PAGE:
Menacer

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Menacer
Sega Menacer cropped.jpg
DeveloperMac Senour
Manufacturer Sega
Type Light gun
Release date1992 (1992)
Introductory priceUS$59.99(equivalent to $107 in 2018) [1] [2]
PowerSix AAA batteries [3]
Platform Sega Genesis

The Menacer is a light gun peripheral released by Sega in 1992 for its Sega Genesis and Sega CD video game consoles. It was created in response to Nintendo's Super Scope and as Sega's successor to the Master System Light Phaser. The gun is built from three detachable parts (pistol, shoulder stock, sights), and communicates with the television via an infrared sensor. The Menacer was announced at the May 1992 Consumer Electronics Show in Chicago and was released later that year. The gun was bundled with a pack-in six-game cartridge of mostly shooting gallery games. Sega also released a Menacer bundle with Terminator 2: The Arcade Game .

Light gun pointing device

A light gun is a pointing device for computers and a control device for arcade and video games, typically shaped to resemble a pistol. In aviation and shipping, it can also be a directional signal lamp.

Sega Japanese video game developer and publisher and subsidiary of Sega Sammy Holdings

Sega Games Co., Ltd. is a Japanese multinational video game developer and publisher headquartered in Tokyo. Its international branches, Sega of America and Sega Europe, are respectively headquartered in Irvine, California and London. Sega's arcade division, once part of Sega Corporation, has existed as Sega Interactive Co., Ltd., also a Sega Holdings subsidiary, since 2015.

Sega Genesis Fourth-generation home video game console and fourth developed by Sega

The Sega Genesis, known as the Mega Drive in regions outside of North America, is a 16-bit home video game console developed and sold by Sega. The Genesis is Sega's third console and the successor to the Master System. Sega released it as the Mega Drive in Japan in 1988, followed by North America as the Genesis in 1989. In 1990, it was distributed as the Mega Drive by Virgin Mastertronic in Europe, Ozisoft in Australasia, and Tec Toy in Brazil. In South Korea, it was distributed by Samsung as the Super Gam*Boy and later the Super Aladdin Boy.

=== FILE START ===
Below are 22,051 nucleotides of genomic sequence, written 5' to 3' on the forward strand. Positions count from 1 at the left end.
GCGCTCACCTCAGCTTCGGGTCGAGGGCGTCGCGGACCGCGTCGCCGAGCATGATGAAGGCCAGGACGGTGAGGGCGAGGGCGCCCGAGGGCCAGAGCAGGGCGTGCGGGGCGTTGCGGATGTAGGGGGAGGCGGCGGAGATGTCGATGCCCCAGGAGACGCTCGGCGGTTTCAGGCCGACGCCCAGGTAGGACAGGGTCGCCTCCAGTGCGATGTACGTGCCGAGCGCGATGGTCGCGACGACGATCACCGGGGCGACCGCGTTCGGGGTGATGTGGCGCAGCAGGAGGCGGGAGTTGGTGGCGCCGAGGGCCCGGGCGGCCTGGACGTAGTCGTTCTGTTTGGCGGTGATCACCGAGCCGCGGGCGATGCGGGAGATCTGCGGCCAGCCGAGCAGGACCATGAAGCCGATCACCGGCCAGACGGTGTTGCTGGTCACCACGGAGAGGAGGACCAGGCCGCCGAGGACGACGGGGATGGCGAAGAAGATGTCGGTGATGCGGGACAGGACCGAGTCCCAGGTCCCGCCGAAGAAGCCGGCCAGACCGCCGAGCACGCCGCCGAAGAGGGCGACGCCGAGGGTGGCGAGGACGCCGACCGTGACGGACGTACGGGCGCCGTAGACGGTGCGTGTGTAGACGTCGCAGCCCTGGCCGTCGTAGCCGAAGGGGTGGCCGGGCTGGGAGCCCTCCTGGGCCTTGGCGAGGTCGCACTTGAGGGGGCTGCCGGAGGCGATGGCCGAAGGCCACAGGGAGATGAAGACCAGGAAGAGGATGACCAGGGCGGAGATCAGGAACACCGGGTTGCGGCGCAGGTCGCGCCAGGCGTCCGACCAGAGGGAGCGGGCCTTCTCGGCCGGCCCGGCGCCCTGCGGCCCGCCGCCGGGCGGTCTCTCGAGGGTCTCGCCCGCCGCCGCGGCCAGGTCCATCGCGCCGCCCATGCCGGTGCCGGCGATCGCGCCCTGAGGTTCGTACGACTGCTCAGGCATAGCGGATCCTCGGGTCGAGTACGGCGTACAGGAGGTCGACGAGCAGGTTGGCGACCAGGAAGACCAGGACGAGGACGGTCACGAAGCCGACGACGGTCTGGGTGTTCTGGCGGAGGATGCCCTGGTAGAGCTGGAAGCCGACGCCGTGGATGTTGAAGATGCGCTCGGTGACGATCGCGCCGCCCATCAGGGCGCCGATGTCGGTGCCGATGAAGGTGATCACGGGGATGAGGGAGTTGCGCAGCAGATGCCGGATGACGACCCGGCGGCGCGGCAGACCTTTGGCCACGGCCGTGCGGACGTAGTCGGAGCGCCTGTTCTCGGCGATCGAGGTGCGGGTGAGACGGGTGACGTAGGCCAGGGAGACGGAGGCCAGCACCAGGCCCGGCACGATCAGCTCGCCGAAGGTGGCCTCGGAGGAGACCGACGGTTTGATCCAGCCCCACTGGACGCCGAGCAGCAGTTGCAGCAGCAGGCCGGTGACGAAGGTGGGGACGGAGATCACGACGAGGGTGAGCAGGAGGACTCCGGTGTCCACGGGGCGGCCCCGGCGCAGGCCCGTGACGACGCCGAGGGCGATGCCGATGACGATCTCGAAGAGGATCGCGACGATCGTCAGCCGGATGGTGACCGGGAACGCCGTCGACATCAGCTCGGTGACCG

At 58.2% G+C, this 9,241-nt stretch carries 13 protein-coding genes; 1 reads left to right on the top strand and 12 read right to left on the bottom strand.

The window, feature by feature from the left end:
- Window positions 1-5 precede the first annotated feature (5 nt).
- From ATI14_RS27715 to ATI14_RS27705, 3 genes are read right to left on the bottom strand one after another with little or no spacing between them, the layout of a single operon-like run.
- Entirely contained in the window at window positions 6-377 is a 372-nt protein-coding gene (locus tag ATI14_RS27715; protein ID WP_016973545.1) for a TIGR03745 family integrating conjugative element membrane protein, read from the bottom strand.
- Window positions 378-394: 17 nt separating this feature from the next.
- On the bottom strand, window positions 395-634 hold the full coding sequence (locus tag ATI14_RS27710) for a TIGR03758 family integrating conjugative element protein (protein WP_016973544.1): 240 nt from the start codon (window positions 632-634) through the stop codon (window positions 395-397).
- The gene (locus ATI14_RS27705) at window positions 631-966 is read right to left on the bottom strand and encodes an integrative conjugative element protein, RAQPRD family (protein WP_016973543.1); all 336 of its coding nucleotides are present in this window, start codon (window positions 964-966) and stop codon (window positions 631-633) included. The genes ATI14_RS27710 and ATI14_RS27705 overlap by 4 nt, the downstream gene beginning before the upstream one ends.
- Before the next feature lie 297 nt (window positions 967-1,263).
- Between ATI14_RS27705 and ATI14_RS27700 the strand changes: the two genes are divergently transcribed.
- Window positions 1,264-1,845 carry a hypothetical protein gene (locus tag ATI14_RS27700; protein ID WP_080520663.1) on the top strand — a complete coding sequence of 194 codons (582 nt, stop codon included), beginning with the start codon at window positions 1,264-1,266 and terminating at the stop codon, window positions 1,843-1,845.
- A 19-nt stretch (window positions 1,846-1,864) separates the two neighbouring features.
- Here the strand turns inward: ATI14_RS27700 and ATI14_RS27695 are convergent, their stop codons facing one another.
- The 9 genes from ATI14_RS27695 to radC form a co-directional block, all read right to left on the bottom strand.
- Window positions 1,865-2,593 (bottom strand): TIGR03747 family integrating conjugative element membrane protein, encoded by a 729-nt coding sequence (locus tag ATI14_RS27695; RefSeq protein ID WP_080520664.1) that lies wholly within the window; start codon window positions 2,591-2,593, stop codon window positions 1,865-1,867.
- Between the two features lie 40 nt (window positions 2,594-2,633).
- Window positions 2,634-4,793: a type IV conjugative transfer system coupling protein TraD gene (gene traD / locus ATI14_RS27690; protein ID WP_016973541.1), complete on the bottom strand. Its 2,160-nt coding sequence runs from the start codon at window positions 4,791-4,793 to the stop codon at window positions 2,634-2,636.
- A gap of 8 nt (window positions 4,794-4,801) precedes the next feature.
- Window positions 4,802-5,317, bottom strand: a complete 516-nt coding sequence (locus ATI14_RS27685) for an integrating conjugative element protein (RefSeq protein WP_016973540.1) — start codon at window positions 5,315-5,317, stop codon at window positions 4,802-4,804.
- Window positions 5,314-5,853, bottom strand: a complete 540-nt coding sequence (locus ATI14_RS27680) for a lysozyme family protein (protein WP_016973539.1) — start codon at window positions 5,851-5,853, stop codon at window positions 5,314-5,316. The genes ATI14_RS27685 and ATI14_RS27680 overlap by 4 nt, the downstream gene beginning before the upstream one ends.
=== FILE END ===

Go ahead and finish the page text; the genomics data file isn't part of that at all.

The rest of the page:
Contents

Sega producer Mac Senour was responsible for the Menacer project and designed the six-game pack. He originally proposed non-shooting minigames based on existing Sega licenses like Joe Montana, David Robinson, and ToeJam & Earl , but most of the prototypes were abandoned due to high cost in favor of more shooting-type games. Sega did not plan another first-party release for the Menacer apart from the included multicart. Compatible games were published through 1995.

Joe Montana American football quarterback

Joseph Clifford Montana Jr., nicknamed Joe Cool and The Comeback Kid, is a former American football quarterback who played in the National Football League (NFL) for 16 seasons with the San Francisco 49ers and Kansas City Chiefs. After winning a national championship at Notre Dame, Montana started his NFL career in 1979 with San Francisco, where he played for the next 14 seasons. While a member of the 49ers, Montana started and won four Super Bowls and was the first player ever to have been named Super Bowl Most Valuable Player three times. He also holds Super Bowl career records for most passes without an interception and the all-time highest passer rating of 127.8. In 1993, Montana was traded to the Kansas City Chiefs where he played his final two seasons, and led the franchise to its first AFC Championship Game in January 1994. Montana was elected to the Pro Football Hall of Fame in 2000, his first year of eligibility.

<i>ToeJam & Earl</i> 1991 video game

ToeJam & Earl is an action game developed by Johnson Voorsanger Productions and published by Sega for the Sega Genesis console. Released in 1991, it centers on ToeJam and Earl—alien rappers who have crash-landed on Earth. As they attempt to escape the planet, players assume the role of either character and collect pieces of their wrecked spacecraft. ToeJam & Earl's design was heavily influenced by the role-playing video game Rogue, and took from it such features as the random generation of levels and items. It references and parodies 1980s and early 90s urban culture and is set to a funk soundtrack.